The auditorium seats have been empty in terms of theatre-goers since the theatre department performed Second Samuel back in March. However, with the imposed space between us and the safety risks of growing cases, thespians have still been able to creatively exercise their right to perform with scenes and monologues being shared via streaming.
Kara Zellar, theatre teacher, took these unprecedented times to create an experiential theatre piece called Takeout Theatre. With each audience member picking up a takeout box filled with six items and a blindfold, the actors perform the show in the auditorium to a virtual audience at home.
“In a time of isolation, disconnection, and uncertainty the goal of Takeout Theatre was to bring about a shared experience,” Zellar said. “It’s an exciting experiment that, no matter where you are, is one hundred percent a live event where we will all be doing the same thing at the exact same time. In this season of innovation, introspection, revolution and reckoning what better time to realize that we can, and we will, make a new theatrical experience. And we hope we inspire conversation and action amongst you (our audience) to try something or make something new, too.”
The Six Feet Til’ Places Ensemble is made up of six players: seniors Gabriel Poole and Ashley Wienecke, sophomore Lillian Wingate, and freshmen Grace Udoh, Jackson Bienek, and Kinsley Succow. On top of being actors, everyone in the ensemble is also a playwright.
“The most rewarding part has been the amount of work we put it,” Wienecke said. “Not only as actors, but playwrights. We devised this piece with very little knowledge of what we wanted to do. I’d say creating something from scratch is something to be proud of.”
A prevalent theme of this show is the idea of staying connected. With the theatre itself connecting tens of thousands of patrons every year, the shut-down of Broadway and many subsequent for-profit and non-for profit local theatre has been devastating to that portion of the population.
“This time has impacted us all differently, but my greatest takeaway has been the importance of art,” Wienecke said. “When we feel upset or weak, we turn to the light. For many, art and entertainment is a way to escape the real world. As an ensemble we wanted to provide this light for you. A moment of connection and joy.”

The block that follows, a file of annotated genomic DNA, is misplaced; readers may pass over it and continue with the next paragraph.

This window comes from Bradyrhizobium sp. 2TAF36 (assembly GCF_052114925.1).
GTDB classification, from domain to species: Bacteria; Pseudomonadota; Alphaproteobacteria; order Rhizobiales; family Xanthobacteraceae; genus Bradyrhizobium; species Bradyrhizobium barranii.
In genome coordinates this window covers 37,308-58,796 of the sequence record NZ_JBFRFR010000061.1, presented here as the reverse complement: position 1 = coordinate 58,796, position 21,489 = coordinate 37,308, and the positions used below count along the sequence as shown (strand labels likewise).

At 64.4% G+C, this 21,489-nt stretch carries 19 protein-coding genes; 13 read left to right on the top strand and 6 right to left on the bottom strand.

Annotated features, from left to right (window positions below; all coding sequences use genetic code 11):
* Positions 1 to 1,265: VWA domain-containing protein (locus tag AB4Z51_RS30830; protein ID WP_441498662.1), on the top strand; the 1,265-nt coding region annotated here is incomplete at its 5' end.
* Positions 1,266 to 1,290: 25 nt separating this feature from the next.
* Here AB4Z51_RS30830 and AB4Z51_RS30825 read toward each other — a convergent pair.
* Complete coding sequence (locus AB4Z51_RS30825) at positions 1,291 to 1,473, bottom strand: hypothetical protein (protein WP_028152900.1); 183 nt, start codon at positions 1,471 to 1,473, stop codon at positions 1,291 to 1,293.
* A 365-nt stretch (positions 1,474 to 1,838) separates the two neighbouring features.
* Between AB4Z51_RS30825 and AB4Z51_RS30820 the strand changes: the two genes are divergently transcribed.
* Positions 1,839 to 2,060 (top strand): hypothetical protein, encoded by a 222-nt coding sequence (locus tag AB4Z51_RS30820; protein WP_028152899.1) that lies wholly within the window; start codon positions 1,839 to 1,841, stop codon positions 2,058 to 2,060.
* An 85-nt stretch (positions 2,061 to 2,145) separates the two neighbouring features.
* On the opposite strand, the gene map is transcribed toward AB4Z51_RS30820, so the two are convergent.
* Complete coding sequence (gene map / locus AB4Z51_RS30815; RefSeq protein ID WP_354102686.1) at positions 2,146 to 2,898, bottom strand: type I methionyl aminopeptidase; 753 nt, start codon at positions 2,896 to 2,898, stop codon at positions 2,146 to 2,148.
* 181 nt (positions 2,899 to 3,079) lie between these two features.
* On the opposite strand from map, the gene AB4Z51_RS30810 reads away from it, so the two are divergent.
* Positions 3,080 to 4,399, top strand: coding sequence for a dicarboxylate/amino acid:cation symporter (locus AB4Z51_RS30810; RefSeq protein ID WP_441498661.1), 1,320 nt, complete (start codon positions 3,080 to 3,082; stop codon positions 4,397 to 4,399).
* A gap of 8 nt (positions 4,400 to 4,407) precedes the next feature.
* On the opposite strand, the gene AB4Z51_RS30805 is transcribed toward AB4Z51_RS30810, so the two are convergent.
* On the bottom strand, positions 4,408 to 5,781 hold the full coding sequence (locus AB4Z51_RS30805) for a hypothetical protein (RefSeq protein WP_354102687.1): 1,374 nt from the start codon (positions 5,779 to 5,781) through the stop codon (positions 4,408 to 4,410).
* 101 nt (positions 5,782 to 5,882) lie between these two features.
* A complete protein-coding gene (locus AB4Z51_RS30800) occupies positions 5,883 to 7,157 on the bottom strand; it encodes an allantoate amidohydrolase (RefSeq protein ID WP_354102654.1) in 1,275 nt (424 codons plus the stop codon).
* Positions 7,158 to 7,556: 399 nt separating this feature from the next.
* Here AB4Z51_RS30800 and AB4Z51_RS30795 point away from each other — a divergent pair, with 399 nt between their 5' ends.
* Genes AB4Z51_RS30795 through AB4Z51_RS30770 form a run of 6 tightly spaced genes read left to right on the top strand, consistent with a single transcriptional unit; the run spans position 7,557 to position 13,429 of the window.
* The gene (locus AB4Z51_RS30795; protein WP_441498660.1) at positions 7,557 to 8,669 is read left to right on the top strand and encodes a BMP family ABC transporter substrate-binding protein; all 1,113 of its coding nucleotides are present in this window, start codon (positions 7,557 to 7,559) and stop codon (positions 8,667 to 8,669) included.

The process was very idea-driven. Individual perspectives were crucial to devising and rehearsing this piece that was not only new to College Park but to the theatre world in general. The process began with script-reading to determine the kind of characters that each cast member was going to play. Rehearsal started over zoom and gradually transitioned into face to face rehearsals after school. They rehearsed in groups of two three days and all together one day, leaving Tuesday as an off-day.
“The most challenging part of this show has been developing it to make sure that everyone is having an interactive, unique and hands-on experience,” Udoh said. “It has also been challenging to create this show to symbolize the different aspects of this unprecedented time.”
The cast also worked with a professional from the Alley Theatre in order to work on techniques and tricks to refine the actor’s most valuable tool- their voice. Being able to manipulate volume, accents, and pitch of an actor’s voice can be crucial for differentiating characters, ages, and backgrounds from that of the actor. He also aided the actors in creating characters and the quality of their overall show.
“The most challenging part for me has been working with my voice to open it up and to use it correctly,” Poole said. “You’re not supposed to really use your throat to create different voices and the coach would guide us through how to mainly use our stomachs to project the majority of the sound. This is my first show ever and it was something I wanted to do not really knowing my own abilities going into it. Seeing things workout has been really rewarding.”
The show will be streaming on November 18th at 7 pm to those who registered for a free ticket. Actors have been collaborating with the school’s technical theatre department while they set up the auditorium for their performance, and the broadcasting team as they prepare to stream that performance.
“The most rewarding part was collaborating with our technical theatre department, under the direction of Christopher Beineman, and our film and television department, under the direction of Kacie Windham,” Zellar said. “This has been a grand experiment in a new format and has helped us stretch new creative muscles. Our hope is that you have as much fun live streaming and playing alongside with the ensemble as we have had producing, directing, and rehearsing it for you.”